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en.wikipedia.org/wiki/Neoclassicism

Neoclassicism is the name given to Western movements in the decorative and visual arts, literature, theatre, music, and architecture that draw inspiration from the "classical" art and culture of classical antiquity. Neoclassicism was born in Rome in the mid-18th century, at the time of the rediscovery of Pompeii and ...

www.metmuseum.org/toah/hd/neoc_1/hd_neoc_1.htm

(1594–1665) and Claude Lorrain (1604/5?–1682) served as a conduit for a renewed interest in harmony, simplicity, and proportion, an interest that gained momentum as the new science of archaeology brought forth spectacular remnants of a buried world of great beauty. Giovanni Paolo Panini's Ancient Rome (1757;.

www.britannica.com/art/Neoclassicism

Classicism and Neoclassicism: In the arts, historical tradition or aesthetic attitudes based on the art of Greece and Rome in antiquity. In the context of the tradition, Classicism refers either to the art...

www.khanacademy.org/humanities/monarchy-enlightenment/neo-classicism/a/neoclassicism-an-introduction

Read and learn for free about the following article: Neoclassicism, an introduction .

courses.lumenlearning.com/boundless-arthistory/chapter/neoclassicism

The classical revival, also known as Neoclassicism, refers to movements in the arts that draw inspiration from the “classical” art and culture of ancient Greece and Rome. The height of Neoclassicism coincided with the 18th century Enlightenment era, and continued into the early 19th century. The dominant styles during the ...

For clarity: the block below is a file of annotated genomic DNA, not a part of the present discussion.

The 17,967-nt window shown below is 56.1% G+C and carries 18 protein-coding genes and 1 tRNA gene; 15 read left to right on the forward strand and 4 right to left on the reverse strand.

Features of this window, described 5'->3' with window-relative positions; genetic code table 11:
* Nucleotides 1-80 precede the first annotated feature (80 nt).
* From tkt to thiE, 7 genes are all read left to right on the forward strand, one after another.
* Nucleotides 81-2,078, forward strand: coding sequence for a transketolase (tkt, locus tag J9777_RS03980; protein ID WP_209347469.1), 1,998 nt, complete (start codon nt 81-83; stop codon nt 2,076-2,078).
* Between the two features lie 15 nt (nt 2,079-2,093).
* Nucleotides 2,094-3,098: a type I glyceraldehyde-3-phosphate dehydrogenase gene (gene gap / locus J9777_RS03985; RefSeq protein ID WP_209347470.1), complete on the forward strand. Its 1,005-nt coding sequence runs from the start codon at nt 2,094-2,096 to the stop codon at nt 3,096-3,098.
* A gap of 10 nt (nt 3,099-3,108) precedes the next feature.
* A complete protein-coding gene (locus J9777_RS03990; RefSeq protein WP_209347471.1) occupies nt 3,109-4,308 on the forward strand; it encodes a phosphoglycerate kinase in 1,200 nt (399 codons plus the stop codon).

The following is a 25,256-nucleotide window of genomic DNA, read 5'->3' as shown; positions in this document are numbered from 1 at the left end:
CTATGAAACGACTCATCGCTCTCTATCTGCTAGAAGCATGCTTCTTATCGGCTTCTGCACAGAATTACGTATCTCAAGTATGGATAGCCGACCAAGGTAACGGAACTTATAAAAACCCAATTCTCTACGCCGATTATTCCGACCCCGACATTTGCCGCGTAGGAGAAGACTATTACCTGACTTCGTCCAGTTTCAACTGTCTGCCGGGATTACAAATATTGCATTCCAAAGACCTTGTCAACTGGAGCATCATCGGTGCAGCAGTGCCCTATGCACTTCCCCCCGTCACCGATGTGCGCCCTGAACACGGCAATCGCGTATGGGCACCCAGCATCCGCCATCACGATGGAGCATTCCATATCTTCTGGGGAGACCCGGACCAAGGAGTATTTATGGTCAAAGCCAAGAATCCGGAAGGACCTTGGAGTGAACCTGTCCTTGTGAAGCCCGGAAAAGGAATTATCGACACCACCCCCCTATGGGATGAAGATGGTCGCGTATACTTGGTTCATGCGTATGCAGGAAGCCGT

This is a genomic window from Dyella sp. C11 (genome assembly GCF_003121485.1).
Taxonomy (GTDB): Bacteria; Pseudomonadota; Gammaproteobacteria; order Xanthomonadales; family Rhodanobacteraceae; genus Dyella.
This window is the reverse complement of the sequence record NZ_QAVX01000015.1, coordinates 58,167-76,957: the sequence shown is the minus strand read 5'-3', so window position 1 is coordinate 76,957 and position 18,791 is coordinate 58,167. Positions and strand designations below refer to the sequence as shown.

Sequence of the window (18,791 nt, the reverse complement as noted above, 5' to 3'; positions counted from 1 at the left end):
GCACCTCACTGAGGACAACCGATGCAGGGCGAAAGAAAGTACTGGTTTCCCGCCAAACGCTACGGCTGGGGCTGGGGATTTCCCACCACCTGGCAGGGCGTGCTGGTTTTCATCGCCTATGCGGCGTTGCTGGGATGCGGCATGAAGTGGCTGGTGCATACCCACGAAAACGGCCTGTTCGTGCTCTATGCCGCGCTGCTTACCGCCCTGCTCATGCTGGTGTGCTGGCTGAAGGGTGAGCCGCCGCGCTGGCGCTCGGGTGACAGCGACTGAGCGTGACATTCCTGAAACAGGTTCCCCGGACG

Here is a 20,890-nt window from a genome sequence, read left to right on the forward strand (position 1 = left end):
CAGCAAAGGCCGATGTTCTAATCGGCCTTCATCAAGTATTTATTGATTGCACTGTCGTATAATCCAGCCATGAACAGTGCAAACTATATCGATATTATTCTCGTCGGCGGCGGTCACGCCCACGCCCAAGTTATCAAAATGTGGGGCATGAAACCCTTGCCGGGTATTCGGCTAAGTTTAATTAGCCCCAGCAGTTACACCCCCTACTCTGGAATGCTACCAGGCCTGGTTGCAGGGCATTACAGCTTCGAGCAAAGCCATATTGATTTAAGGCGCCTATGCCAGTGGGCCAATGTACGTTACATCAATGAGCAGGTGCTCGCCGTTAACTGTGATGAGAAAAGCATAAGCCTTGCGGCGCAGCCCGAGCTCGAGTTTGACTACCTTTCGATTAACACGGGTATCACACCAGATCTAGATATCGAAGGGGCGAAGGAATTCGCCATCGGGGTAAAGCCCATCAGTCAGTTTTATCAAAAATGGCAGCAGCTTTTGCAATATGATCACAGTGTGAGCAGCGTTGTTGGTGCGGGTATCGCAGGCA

smarthistory.org/neoclassicism-an-introduction

Scientific inquiry attracted more attention. Therefore, Neoclassicism continued the connection to the Classical tradition because it signified moderation and rational thinking but in a new and more politically-charged spirit (“neo” means “ new,” or in the case of art, an existing style reiterated with a new twist.) Neoclassicism is ...

www.victorianweb.org/previctorian/nc/ncintro.html

Though its origins were much earlier (the Elizabethan Ben Jonson, for example, was as indebted to the Roman poet Horace as Alexander Pope would later be), Neoclassicism dominated English literature from the Restoration in 1660 until the end of the eighteenth century, when the publication of Lyrical Ballads (1798) by ...

www.visual-arts-cork.com/history-of-art/neo-classical.htm

The artistic style known as "Neoclassicism" (also called "classicism")was the predominant movement in European art and architecture during the late 18th and early 19th centuries. It reflected a desire to rekindle the spirit and forms of classical art from ancient Greece and Rome, whose principles of order and reason were ...

www.dictionary.com/browse/neoclassicism

Neoclassicism definition, (often initial capital letter) Architecture. the trend or movement prevailing in the architecture of Europe, America, and various European colonies at various periods during the late 18th and early 19th centuries, characterized by the introduction and widespread use of Greek orders and decorative ...